This has involved preparing and responding to various scenarios, the initial setting up of testing centres and creating a co-ordination centre where vital information could be shared between services.

Advertisement

“My job is to try to be one step ahead to try and stop us going into an emergency situation but also being prepared to deal with them if they occur,” Karen said.

“I could see flurries of information coming through about the outbreak in Wuhan in December 2019. In January I spoke to our Executive Director of Public Health, Dr Keith Reid, about it as it seemed to be increasing in activity.

“After learning more, I said I think we should invoke our pandemic response plan. I dealt with the measles outbreak in 2013 and I knew this was a rising tide emergency and going the same way so we reacted early.

“I am very proud to say that we stood up our pandemic plans early in order to be prepared.

“We developed templates based on the information about what was going on in Wuhan and asked service groups to develop responses based on a number of ‘what if’ scenarios.

Advertisement

“We had to set things up very quickly.”

As part of her role, delivering on training and exercising is paramount and Karen has to organise staff exercises as a way of testing the emergency plans in place, should they be needed in future.

Just months before Covid-19 emerged, she had arranged a pandemic response exercise, in conjunction with Public Health Wales, the learning of which went on to form the basis of the real-life response in Swansea Bay.

Karen said having a Covid co-ordination centre, known as Gold Command, where senior members of staff could receive situation updates and share information had been crucial in managing the response.

At the height of the pandemic, meetings were held three times a day as guidance and information was changing rapidly.

Advertisement

“It was a lifesaver because in an emergency you need a central point for all information to come in so you can manage it and distribute it,” Karen said.

“It was like a tsunami coming towards us and we were trying to make sense of all of the information, especially when we were receiving several versions of guidance about the same thing within a short space of time.

“As well as the massive response within the health board, we also had to link in with multi-agencies and their equivalents to Gold Command structures.

“It was a phenomenal response.”

Karen said she was very surprised to receive the invitation to one of the Royal garden parties but she emphasised that it was a team effort thanks to the hard work from those around her, as well as wider health board staff.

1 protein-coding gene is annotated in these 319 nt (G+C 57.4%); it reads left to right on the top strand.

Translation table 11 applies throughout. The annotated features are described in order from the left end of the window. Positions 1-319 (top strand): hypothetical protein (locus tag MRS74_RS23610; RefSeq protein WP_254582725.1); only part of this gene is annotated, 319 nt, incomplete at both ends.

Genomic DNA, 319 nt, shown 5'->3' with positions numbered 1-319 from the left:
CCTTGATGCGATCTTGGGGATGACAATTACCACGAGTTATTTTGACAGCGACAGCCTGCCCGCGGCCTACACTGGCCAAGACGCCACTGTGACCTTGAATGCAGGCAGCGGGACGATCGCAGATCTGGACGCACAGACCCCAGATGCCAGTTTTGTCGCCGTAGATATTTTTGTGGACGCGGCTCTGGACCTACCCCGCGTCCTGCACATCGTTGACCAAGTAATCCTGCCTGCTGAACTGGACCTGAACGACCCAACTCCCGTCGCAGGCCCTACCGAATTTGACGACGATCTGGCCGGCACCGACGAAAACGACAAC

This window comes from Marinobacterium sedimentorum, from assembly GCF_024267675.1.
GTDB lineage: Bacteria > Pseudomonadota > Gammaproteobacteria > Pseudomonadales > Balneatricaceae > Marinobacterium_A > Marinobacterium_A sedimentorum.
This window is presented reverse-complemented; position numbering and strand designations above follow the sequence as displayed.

Advertisement

She added: “It was a complete and utter surprise and I was extremely humbled as I really wasn’t expecting it. I was honoured.

“It was a truly memorable day and the weather was beautiful. There were so many people present, all being recognised for their contributions to society, so I really did feel humbled to be part of it.

“At the beginning of the pandemic it was hard but I was in awe as I couldn’t believe how everybody pulled together. The camaraderie and teamwork – that community tight-knit feel was something I’ll never forget.

“It’s been a team effort from an accumulation of people who had to come together from all areas, led by Dr Keith Reid.

“It is an amazing job and I absolutely love it because no one day is the same. It is so varied and you can achieve so much.”

Advertisement

Siân Harrop-Griffiths, Director of Strategy, said: “Karen was instrumental in establishing Swansea Bay’s response to Covid, meaning that we were in front of most health boards in our planning.

“For example, we were the first to establish a testing centre for staff.

“She has worked tirelessly through the pandemic, utilising her skills and experience on emergency planning and business continuity to enable us to respond so well as an organisation.

“This is a fantastic opportunity for her efforts to be rewarded.”

Lead image: Karen at the Royal garden party with her husband Martin (Image: Swansea Bay NHS)

Advertisement
Continue Reading

Neath Port Talbot

Water babies make a splash at hospital hydro pools

Published

on

By

Opening up the hydrotherapy pool at Neath Port Talbot Hospital has led to lifesaving skills being taught in dedicated swimming classes to help safeguard babies and toddlers from drowning, Swansea Bay University Health Board have said.

The health board say changes in the way their hydrotherapy pools are managed mean that when they are not being used for clinical sessions with patients, they can now be offered for community use out of hours.

Advertisement

Water Babies, a group who deliver swimming programmes to pre-school aged children, is now using the pool at Neath Port Talbot Hospital. 

The sessions in the hydrotherapy pool are fun but have an extremely serious benefit.

In the UK, drowning is the third highest cause of accidental death among babies and children. 

In most cases, the shock of sudden submersion causes children to panic, but introducing infants to water from very early on can make a real difference. 

By the age of two, toddlers can be taught to fall in, surface, swim to the side and hold on.